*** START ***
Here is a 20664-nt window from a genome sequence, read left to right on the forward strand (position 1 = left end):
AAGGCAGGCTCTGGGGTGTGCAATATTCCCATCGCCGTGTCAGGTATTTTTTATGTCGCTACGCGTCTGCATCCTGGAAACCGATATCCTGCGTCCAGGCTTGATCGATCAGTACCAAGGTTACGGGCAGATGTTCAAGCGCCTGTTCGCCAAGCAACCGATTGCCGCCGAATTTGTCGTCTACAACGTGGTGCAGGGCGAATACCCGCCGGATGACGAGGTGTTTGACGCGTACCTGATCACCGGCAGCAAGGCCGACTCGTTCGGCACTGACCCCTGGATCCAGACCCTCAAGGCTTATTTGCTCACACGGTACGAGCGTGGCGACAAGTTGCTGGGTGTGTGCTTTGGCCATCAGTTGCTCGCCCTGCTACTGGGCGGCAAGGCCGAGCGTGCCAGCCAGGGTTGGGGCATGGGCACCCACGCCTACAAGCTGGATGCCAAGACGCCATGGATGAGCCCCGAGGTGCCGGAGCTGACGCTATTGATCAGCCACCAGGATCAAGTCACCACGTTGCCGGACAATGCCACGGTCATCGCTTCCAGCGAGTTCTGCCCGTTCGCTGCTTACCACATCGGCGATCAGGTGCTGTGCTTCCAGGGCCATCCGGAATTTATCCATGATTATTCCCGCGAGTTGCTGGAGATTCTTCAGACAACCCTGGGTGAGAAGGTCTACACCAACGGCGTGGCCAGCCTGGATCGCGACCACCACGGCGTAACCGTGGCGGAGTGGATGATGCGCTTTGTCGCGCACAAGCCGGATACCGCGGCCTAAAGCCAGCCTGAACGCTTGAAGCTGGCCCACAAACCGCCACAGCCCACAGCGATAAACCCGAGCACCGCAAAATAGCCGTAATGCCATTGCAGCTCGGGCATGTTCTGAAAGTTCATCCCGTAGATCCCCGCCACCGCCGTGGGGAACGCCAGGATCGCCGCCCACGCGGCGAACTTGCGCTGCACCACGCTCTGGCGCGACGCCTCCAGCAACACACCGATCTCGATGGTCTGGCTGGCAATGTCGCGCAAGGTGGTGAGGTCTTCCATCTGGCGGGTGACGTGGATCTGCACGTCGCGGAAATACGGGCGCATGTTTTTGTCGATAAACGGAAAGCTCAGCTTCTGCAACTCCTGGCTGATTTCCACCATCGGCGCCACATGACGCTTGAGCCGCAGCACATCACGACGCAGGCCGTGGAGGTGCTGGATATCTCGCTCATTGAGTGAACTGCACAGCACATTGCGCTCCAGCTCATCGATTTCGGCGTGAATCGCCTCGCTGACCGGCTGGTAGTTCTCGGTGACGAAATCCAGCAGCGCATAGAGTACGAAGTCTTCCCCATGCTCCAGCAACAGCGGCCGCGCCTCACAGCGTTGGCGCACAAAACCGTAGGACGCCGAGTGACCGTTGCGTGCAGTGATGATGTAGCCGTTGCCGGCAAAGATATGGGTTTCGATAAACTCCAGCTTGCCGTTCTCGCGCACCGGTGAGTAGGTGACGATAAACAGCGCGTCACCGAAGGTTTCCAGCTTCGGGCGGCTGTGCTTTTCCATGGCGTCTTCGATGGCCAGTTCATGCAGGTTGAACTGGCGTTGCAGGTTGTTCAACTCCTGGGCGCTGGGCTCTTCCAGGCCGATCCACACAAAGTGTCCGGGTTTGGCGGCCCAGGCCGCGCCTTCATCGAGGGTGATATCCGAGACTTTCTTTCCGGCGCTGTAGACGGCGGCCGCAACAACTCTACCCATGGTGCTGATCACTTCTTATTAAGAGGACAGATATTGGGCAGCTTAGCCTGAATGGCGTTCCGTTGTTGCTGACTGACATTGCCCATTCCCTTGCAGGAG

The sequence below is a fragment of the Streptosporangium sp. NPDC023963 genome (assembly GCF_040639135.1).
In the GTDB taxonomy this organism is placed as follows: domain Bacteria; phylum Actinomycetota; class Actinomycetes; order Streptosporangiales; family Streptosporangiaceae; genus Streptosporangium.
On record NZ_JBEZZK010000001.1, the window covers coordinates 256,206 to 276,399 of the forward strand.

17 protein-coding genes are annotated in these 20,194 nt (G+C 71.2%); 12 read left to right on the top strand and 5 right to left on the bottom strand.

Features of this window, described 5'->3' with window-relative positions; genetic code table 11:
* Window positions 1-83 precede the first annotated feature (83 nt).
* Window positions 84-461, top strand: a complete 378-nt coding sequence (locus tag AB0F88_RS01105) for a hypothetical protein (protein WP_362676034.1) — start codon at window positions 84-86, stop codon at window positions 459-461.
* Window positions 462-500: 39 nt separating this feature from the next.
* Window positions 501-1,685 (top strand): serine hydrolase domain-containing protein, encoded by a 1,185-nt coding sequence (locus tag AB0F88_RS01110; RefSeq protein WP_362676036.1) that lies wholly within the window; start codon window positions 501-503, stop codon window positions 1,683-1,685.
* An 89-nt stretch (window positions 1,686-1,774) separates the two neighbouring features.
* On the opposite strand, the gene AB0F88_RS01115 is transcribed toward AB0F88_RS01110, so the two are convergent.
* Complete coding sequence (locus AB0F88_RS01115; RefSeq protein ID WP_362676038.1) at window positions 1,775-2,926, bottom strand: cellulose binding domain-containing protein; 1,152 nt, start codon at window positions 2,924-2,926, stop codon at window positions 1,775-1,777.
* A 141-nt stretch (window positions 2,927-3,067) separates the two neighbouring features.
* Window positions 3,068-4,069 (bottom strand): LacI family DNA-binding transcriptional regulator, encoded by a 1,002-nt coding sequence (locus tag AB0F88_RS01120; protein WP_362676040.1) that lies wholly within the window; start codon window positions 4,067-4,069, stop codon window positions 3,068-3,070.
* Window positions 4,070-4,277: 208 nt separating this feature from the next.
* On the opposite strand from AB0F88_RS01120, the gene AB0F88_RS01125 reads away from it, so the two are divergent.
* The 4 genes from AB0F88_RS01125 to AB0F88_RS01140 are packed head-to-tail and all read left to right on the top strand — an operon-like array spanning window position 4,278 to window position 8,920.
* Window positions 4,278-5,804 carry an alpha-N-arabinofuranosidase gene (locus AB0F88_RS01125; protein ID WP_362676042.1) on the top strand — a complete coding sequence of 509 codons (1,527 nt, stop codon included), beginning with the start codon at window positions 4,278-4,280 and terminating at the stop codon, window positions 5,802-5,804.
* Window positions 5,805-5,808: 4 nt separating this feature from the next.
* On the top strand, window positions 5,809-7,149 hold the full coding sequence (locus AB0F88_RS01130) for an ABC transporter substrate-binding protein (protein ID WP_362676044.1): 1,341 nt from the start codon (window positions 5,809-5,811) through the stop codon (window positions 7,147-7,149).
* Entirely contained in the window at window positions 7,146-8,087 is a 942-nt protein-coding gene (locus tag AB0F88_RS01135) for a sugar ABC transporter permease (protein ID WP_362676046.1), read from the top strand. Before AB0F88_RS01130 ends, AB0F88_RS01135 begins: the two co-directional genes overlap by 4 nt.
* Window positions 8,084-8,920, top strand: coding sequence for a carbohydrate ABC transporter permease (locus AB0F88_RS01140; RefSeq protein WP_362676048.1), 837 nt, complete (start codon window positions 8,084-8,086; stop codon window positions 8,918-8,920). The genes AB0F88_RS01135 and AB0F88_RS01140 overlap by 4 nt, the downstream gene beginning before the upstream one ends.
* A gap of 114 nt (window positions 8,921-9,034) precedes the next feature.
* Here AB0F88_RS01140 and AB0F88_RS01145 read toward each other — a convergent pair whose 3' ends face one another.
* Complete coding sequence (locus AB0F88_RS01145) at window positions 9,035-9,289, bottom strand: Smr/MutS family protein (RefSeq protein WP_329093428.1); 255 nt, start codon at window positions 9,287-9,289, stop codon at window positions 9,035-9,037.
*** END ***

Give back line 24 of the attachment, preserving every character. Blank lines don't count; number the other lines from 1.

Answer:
* Window positions 8,084-8,920, top strand: coding sequence for a carbohydrate ABC transporter permease (locus AB0F88_RS01140; RefSeq protein WP_362676048.1), 837 nt, complete (start codon window positions 8,084-8,086; stop codon window positions 8,918-8,920). The genes AB0F88_RS01135 and AB0F88_RS01140 overlap by 4 nt, the downstream gene beginning before the upstream one ends.